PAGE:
January 15, 2021
Founder and President, Couch Clarity
Thomas M. Sullivan
Vice President, Small Business Policy, U.S. Chamber of Commerce
Nearly every entrepreneur starts their small business with the ambition to expand. However, state regulations can create a big obstacle to scaling up. Certain states have different requirements and regulations for the type of businesses you can operate and practice.
Melissa Bercier, founder and president of Couch Clarity, learned this lesson firsthand as she sought to expand her Illinois-based psychotherapy practice
“My goal is to de-stigmatize mental health enrichment and create a more positive and healthy community for all,” Bercier said. “And I would love to do that nationally.”
However, a roadblock to Bercier’s success is state regulations. Because each state has its own laws governing social work licensing and what practices and activities that entails, social workers must be licensed in each state they practice in. With Bercier’s counselors only being licensed in Illinois, this restricts Couch Clarity’s growth beyond the state borders.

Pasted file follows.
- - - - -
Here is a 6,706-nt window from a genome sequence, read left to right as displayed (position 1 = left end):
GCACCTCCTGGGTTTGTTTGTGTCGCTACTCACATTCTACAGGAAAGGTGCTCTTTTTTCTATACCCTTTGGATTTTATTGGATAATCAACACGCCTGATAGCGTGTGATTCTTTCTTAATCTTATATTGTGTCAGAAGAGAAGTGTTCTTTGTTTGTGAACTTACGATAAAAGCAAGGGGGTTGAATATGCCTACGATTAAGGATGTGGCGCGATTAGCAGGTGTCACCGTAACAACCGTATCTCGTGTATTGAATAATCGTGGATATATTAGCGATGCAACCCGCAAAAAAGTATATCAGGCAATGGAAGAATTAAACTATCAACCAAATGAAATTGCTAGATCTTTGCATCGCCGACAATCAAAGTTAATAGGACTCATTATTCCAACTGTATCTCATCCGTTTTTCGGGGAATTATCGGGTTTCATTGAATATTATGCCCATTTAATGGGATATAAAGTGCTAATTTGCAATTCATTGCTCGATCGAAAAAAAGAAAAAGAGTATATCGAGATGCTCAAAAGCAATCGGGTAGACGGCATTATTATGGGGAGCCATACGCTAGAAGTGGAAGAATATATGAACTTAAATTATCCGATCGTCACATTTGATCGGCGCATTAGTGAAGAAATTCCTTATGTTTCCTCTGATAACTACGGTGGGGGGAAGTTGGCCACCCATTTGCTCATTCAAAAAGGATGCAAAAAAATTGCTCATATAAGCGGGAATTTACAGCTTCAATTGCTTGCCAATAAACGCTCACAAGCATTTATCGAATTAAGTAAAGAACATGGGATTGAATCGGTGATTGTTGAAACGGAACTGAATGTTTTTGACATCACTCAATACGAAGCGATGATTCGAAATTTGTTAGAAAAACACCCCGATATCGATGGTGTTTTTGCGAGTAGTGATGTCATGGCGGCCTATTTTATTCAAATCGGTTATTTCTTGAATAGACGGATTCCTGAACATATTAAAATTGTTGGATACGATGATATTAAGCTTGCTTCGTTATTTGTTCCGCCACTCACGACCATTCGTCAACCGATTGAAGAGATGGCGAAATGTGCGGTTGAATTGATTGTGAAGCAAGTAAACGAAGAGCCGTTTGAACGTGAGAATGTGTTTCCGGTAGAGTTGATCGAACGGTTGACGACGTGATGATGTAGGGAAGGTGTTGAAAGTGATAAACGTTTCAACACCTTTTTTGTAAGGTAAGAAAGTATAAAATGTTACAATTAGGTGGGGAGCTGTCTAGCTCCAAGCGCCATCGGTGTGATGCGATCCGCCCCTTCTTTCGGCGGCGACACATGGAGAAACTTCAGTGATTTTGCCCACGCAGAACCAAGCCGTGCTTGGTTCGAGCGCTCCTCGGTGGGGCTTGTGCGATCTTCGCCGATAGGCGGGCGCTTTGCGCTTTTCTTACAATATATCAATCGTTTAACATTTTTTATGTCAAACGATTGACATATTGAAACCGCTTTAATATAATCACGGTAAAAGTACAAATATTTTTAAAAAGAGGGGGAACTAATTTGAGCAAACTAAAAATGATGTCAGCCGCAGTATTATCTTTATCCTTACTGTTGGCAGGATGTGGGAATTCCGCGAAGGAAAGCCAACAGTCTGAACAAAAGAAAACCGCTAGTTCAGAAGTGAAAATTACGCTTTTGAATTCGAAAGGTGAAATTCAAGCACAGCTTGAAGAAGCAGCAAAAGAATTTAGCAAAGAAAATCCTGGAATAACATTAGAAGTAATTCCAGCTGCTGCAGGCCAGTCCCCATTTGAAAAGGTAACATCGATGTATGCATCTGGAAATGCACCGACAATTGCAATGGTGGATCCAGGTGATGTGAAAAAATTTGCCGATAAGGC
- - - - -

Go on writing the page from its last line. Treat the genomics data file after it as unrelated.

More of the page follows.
The lack of license portability and practice mobility is an issue that restrains many businesses and limits their growth walking finding where they can expand to. It's a factor that many small businesses should consider when starting out — no matter how far away they are from their goals of expansion.
Even in a Recession, Loosening State Regulation Isn’t a Priority
During the current recession from the coronavirus pandemic, many small businesses are advocating for loosening state regulations and barriers in order to boost sales and promote growth. While some states have loosened their restrictions, this was done more out of making services accessible during the pandemic rather than promoting the growth of small businesses.
A major reason this is such a challenge is that it is difficult to find common ground for different states. The regulations in some states are different than others because they serve the specific needs of each state’s economies, demographics, and politics.
Bercier’s goal to destigmatize mental health nationally and expand her business has been stifled by these regulations. One of the first steps to loosening these regulations is getting reciprocity for bordering states.
“Licensing for social workers is very specific to each state, which presents one of the major challenges for our growth,” Bercier said. “For therapists and specifically social workers, each state has its own laws that govern social work licensing, and they define the activities that social workers are allowed to perform.”
States have perfectly sound and legal reasons as to why they have their own regulations that protect their citizens. Nonetheless, every entrepreneur should know the regulations within their own state and the limitations they may face if looking to expand to others.